The ultimate goal of any marketing expenditure is always increased sales, or at a minimum burnishing the brand in a way that makes it more valuable—to consumers, investors, and so forth. But when it comes to the specific act of advertising, perhaps the biggest pot of gold at the end of the commercial rainbow is earned media: Free press coverage and the attendant cultural cachet that far outstrips the dollars spent to garner that publicity.
Marketers are ravenous in their pursuit of earned media, even if it means violating terms of service and users’ trust.
The latest offender is KFC.
To launch the new Kentucky Burger in the Middle East, the UAE-based agency Memac Ogilvy & Mather partnered with three popular artists in the region—Flipperachi, Moh Flow, and Shébani—who transformed their profile pages into de facto KFC ads. Kentucky Burgers graced their cover photos, bios, profile pictures, and events, and the artists’ playlists also featured song titles that read like the following: “Discover,” “New,” “Kentucky,” “Burger,” “Come & Visit,” “KFC,” “Get It,” and “Before It’s Too Late.” Taken together on a playlist, the net effect was one big ad tagline.
When I speak with Memac Ogilvy & Mather creative Fernando Montero González, he says that it seemed like the perfect way to get free media coverage. I asked him why people who paid to avoid ads would want to see any of this, and he said that the one thing they kept in mind before launching the campaign was not to interrupt the user experience. “Our communication was placed in a way that the user had a choice to embrace or ignore it,” González says. “Through the first-ever ad on Spotify Premium we are proving that ads can coexist with the user experience without interrupting them. The idea is a bit polarizing, but that’s what gives it traction.”
I guess I’m part of the problem then.
But this isn’t an earned media win. Because this isn’t a creative idea. Rather, it’s an arrogant middle finger to anyone paying Spotify for the privilege of not seeing a chicken sandwich when all they want is music from some of their favorite artists.
What this “hack” is, is an example of a certain kind of creative self-delusion that can run rampant in advertising from time to time, about the work’s place and its role in the culture. The same kind that last year led the North Face to evade Wikipedia editors in order to ever so slyly embed its products in high-traffic tourism pages for sites such as Peru’s Huayna Picchu, Brazil’s Guarita State Park, and Scotland’s Isle of Skye. The same kind that led Planters and its agency Vaynermedia to violate Twitter’s terms of service by astroturfing the popularity of Baby Nut memes so as to make its Super Bowl campaign appear more popular than it may actually have been.
In a way this is worse than what the North Face and Planters did, because people on Spotify Premium actually pay real money explicitly to avoid seeing or hearing advertising. This is a hack the same way you’d “hack” the quiet car on the train by busting in to yell about fried chicken at the top of your lungs. No one wants that. In fact, the reason they’re there in the first place is to avoid you.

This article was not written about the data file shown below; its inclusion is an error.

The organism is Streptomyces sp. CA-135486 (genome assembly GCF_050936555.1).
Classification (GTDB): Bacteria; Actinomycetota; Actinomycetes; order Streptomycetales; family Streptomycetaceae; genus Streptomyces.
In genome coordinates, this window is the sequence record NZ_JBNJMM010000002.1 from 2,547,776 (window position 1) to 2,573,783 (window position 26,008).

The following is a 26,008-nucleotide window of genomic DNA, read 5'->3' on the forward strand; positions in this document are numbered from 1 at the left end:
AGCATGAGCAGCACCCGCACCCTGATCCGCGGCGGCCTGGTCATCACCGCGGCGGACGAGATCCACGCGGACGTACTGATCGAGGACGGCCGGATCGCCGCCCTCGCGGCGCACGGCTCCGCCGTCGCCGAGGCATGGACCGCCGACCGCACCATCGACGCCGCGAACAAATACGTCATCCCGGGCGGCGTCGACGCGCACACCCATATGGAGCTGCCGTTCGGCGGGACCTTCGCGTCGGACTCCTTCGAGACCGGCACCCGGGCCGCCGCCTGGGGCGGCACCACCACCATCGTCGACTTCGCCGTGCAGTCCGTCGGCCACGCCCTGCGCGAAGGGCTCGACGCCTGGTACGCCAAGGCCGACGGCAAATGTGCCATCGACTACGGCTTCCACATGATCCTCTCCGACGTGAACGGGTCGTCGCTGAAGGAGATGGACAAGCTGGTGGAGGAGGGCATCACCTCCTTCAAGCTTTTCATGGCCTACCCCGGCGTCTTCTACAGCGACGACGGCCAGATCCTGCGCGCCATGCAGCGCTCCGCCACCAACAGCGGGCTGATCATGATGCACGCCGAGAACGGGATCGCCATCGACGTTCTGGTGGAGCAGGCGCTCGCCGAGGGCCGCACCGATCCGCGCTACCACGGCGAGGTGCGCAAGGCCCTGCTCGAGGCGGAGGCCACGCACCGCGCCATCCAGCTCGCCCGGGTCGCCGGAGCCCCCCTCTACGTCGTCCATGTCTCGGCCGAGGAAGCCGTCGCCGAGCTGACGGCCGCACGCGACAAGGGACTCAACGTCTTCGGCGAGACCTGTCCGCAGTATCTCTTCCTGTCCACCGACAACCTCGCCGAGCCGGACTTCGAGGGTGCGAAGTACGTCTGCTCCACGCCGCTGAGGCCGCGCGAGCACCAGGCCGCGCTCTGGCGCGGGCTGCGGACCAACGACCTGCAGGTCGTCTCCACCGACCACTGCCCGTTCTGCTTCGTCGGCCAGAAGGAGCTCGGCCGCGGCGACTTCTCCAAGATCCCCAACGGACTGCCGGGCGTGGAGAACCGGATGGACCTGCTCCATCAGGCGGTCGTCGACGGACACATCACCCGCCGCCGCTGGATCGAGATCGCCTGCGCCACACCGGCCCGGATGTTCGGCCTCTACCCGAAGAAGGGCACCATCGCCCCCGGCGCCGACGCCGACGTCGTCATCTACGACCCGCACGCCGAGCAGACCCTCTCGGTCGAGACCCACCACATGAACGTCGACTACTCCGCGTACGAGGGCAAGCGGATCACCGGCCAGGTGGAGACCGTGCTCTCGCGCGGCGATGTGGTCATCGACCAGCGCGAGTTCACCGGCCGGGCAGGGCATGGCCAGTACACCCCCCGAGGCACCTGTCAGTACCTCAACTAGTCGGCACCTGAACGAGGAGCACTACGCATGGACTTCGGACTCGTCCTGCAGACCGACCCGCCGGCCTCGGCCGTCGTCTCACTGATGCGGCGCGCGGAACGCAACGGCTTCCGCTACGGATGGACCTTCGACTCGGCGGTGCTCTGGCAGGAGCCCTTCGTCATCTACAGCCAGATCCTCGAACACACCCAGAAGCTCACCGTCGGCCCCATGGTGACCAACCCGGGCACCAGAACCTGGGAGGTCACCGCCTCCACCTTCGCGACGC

I can see why the agency thinks this is a creative breakthrough. Go to any industry conference or awards show (and not just in advertising), and you’ll be sure to find celebrated examples of advertising appearing in unexpected places. Coke in Stranger Things. Burger King at McDonald’s. A Taco Bell hotel. Gatorade on Nikes. With each breakthrough, the bar is set ever higher, and the pressure to make noise becomes stronger. But just like a curious pooch who wanders to the edge of the invisible electric fence you put in the yard, agencies and brands sometimes need a shock to remind them that they’ve come too close to the property line.
This is one of those times.
KFC hasn’t yet responded to a request for comment. Neither has Spotify, but you can be damn sure they’re pissed off. KFC has essentially made null and void Spotify’s brand promise to its own customers that if they pay $10 a month they won’t see ads. Go to a KFC, and when someone orders a five-piece and fries, give them a link to RapCaviar instead and see how happy they are. This deep-fried deceit also disrespects all the advertising that’s actually worked hard to earn our attention on its own merit. Hamburger Helper’s mixtape and Popeyes streetwear didn’t need such treacherous techniques.
The lack of self- and pop-cultural awareness here is mind-boggling. Read the room. This isn’t innovative. It’s not creative. It’s manipulative and shady. In a time of Cambridge Analytica, listening devices, and sponcon, those are two labels that most good advertisers are desperately trying to avoid. Attention, if it’s to have any value, needs to be earned.
It’s why they call it earned media.
Otherwise, sneaking in the backdoor like this is just chicken.